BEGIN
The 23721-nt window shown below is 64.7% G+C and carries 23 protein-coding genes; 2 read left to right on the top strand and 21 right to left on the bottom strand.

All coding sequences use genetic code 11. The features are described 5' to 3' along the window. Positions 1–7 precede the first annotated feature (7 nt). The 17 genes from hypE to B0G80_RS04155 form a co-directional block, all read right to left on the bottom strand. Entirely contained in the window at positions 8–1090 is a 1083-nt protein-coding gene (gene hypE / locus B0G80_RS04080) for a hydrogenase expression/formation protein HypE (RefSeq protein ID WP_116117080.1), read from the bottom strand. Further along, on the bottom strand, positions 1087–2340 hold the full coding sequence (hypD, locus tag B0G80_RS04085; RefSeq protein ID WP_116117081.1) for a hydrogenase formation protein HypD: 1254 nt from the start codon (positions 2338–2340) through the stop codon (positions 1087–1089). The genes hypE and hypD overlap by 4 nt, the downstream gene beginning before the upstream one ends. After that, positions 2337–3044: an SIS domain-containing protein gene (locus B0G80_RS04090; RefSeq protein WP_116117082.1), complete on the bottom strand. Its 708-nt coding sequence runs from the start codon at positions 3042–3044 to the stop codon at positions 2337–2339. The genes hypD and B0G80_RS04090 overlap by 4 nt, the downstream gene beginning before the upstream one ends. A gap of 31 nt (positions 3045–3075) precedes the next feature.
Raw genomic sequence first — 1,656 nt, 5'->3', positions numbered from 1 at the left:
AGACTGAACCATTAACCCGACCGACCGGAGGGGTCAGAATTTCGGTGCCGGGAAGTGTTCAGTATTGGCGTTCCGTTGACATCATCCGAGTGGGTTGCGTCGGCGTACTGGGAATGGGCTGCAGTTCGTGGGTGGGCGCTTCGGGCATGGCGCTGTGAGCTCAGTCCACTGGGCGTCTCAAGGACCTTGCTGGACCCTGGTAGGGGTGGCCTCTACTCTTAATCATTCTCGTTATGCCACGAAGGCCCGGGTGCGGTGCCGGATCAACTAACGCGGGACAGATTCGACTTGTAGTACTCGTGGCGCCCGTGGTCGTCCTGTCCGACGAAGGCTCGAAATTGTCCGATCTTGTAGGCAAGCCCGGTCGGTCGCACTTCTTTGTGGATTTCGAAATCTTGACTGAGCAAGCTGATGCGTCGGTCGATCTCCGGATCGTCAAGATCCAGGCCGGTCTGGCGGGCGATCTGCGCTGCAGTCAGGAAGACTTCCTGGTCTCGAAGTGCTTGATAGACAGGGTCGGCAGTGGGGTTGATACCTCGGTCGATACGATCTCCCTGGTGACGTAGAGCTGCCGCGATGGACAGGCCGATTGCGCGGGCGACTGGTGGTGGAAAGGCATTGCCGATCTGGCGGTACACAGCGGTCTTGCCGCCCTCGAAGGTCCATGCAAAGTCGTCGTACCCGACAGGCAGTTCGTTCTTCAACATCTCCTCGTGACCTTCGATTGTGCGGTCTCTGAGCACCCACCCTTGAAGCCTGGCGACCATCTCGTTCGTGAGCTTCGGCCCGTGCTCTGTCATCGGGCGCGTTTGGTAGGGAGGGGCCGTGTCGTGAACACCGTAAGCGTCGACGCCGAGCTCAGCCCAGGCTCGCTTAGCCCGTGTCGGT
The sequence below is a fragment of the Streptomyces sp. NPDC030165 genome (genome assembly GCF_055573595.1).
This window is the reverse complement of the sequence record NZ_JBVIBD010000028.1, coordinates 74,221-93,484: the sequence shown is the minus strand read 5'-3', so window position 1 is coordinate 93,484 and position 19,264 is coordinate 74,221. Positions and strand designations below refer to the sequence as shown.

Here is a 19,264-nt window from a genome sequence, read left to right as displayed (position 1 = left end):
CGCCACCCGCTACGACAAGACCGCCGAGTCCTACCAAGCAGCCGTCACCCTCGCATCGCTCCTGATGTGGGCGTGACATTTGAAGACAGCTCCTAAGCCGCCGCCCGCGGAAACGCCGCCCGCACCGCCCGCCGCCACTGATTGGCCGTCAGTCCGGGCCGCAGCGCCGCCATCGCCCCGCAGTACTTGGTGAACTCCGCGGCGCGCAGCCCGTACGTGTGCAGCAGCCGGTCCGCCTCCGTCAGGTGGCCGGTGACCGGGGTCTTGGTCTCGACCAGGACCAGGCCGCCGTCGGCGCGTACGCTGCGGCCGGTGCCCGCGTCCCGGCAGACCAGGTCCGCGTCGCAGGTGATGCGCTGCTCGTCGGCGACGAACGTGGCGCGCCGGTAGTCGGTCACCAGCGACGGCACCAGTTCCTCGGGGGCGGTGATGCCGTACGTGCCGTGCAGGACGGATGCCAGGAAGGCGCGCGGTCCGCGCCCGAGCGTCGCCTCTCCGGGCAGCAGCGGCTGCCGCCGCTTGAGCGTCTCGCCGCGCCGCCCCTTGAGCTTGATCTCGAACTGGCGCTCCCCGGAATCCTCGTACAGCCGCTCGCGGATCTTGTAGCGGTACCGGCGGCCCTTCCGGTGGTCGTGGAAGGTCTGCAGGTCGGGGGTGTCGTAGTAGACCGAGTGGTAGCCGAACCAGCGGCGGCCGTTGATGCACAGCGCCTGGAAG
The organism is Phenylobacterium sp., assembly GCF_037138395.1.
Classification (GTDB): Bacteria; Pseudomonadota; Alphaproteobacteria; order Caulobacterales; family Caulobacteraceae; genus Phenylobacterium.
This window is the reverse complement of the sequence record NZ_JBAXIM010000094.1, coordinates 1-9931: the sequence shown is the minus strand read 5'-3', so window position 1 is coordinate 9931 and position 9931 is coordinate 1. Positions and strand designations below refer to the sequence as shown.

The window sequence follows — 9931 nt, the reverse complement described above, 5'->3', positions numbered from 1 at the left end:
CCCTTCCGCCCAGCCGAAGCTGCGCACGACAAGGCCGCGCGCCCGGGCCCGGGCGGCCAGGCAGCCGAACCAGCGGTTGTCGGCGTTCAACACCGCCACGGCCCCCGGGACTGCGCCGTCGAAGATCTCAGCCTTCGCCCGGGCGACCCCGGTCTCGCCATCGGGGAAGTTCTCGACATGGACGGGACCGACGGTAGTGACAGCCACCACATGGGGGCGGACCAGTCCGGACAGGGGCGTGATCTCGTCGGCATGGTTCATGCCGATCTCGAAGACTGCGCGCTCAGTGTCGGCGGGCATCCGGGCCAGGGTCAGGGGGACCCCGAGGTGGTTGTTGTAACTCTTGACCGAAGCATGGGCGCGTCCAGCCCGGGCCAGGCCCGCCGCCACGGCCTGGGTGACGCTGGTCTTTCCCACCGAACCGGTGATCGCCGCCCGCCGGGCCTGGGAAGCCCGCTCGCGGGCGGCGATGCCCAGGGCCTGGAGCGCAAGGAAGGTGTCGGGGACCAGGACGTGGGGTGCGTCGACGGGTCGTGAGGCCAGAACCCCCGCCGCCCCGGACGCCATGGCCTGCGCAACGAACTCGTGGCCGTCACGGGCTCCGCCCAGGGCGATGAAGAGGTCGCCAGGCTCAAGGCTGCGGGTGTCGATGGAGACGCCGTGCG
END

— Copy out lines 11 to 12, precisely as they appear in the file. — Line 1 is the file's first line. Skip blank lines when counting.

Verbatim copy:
This window is the reverse complement of the sequence record NZ_JBAXIM010000094.1, coordinates 1-9931: the sequence shown is the minus strand read 5'-3', so window position 1 is coordinate 9931 and position 9931 is coordinate 1. Positions and strand designations below refer to the sequence as shown.

The window sequence follows — 9931 nt, the reverse complement described above, 5'->3', positions numbered from 1 at the left end: